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Mask Lawsuit Dismissed after Months
“Is Oregon a state of rule-making or law-making?”

The Oregon Court of Appeals has dismissed a case brought against the Oregon Health Authority, under the direction of Pat Allen, requiring face masks. Essentially, the court decided on technical grounds that they lack jurisdiction. According to the court:

Petitioners bring this rule-review proceeding under ORS 183.400, seeking to have an Oregon Health Authority document, entitled "Statewide Mask, Face Shield, Face Covering Guidance," invalidated. OHA contends that the court lacks jurisdiction over this matter for two reasons: (1) because the challenged guidance is not an administrative rule under ORS 183.340(9), but part of an executive order, and thus excluded from review; and (2) because the guidance in the challenged document has been superseded by subsequent guidance, so the proceeding is moot. Held: Assuming without deciding that the guidance at issue is an administrative rule, it was superseded by subsequently promulgated temporary administrative rules. Consequently, under case law, the proceeding was moot.”

The suit, Chester Mooney v. State of Oregon was brought to the court with the assistance of the Freedom Foundation, a local civil rights organization.

“In a reasonable world, it would not take 14 months to decide a case both parties define as an emergency,” said Jason Dudash, Oregon director of the Freedom Foundation. “This case was not dismissed on the merits. In fact, the court agreed with us that there was and is ‘no indication’ the original mask mandate was filed properly. However, they conveniently waited over a year to come to that conclusion.”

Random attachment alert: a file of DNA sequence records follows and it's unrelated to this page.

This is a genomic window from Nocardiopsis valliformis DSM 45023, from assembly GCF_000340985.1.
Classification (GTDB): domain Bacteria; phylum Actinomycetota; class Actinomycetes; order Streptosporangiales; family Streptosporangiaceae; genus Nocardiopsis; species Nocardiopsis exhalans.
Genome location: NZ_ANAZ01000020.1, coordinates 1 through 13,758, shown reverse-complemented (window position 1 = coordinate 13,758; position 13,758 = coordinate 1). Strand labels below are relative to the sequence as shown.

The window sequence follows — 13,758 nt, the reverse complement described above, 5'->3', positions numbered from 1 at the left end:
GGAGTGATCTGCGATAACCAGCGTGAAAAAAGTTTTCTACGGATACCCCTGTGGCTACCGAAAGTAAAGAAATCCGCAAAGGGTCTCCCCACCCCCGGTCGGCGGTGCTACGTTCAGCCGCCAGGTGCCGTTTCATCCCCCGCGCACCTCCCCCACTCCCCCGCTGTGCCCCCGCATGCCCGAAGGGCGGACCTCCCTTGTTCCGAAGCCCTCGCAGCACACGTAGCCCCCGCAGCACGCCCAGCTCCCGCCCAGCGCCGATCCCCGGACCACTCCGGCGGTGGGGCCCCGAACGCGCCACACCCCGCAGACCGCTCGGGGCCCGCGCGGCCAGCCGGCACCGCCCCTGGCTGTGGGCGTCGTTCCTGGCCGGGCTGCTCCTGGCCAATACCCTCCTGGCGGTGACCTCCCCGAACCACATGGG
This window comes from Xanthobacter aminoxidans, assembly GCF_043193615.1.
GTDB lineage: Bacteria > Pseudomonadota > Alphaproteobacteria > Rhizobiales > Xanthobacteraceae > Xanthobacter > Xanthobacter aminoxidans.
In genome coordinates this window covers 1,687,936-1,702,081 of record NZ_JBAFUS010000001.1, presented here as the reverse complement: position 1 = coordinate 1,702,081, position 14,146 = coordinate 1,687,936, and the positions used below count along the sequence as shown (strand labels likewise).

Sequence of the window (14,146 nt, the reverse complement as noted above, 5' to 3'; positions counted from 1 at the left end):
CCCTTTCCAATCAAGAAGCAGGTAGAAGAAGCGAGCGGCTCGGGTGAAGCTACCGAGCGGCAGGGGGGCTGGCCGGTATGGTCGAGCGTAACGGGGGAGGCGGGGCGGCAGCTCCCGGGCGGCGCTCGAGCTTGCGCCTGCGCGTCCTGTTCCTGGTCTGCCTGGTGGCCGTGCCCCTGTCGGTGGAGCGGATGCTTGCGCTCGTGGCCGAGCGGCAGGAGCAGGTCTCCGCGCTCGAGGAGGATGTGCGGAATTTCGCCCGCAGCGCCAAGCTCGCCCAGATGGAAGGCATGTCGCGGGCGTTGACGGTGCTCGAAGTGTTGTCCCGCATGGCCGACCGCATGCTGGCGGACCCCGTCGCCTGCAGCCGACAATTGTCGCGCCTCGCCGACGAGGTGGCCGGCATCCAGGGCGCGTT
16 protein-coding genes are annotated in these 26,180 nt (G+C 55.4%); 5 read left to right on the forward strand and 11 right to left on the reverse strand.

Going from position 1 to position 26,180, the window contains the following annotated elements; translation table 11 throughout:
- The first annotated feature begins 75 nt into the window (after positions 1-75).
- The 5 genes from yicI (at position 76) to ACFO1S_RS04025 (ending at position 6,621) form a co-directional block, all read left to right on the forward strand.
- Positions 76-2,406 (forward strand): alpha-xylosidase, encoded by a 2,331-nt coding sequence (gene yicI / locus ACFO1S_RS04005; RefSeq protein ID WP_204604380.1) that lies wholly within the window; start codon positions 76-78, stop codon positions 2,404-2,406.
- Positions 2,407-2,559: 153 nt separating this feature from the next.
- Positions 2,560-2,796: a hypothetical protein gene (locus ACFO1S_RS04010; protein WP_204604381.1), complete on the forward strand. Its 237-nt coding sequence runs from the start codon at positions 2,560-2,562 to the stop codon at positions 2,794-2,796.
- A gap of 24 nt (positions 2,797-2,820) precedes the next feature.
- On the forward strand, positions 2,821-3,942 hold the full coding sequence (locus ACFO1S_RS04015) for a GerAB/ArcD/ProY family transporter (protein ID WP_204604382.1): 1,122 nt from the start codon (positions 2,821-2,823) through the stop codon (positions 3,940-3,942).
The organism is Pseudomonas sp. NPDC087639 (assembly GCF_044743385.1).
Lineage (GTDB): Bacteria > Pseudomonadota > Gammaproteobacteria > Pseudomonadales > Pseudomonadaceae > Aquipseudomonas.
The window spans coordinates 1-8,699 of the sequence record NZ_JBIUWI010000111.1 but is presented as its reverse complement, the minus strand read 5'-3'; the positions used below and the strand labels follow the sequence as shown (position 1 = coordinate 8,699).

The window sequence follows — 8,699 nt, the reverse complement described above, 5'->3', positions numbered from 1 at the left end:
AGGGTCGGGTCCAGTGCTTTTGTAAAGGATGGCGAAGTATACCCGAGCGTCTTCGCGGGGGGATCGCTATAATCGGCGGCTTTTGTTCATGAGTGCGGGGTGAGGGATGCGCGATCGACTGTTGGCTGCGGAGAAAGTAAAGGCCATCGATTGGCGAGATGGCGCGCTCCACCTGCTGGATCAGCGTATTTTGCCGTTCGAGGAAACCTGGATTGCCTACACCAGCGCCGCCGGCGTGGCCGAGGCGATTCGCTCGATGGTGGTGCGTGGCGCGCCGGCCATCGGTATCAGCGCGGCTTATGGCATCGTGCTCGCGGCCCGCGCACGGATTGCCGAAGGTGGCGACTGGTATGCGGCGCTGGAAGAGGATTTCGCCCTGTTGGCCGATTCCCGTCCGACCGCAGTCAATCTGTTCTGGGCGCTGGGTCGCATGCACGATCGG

A D V E R T I S E M E N T

A D V E R T I S E M E N T

“More worrisome is the reason the case was dismissed,” Dudash continued. “As the court states, ‘the guidance has been superseded on multiple occasions by subsequent guidance, and now, administrative rules. As it stands, mask requirements are now governed by several administrative rules’.”

Dudash asked, “Is Oregon a state of rule-making or law-making? This decision demonstrates that Governor Brown impeded on the constitutional rights of Oregonians, but she will sadly face no consequences,” concluded Dudash.


--Staff Reports

Post Date: 2021-09-29 19:32:41Last Update: 2021-09-29 20:46:00



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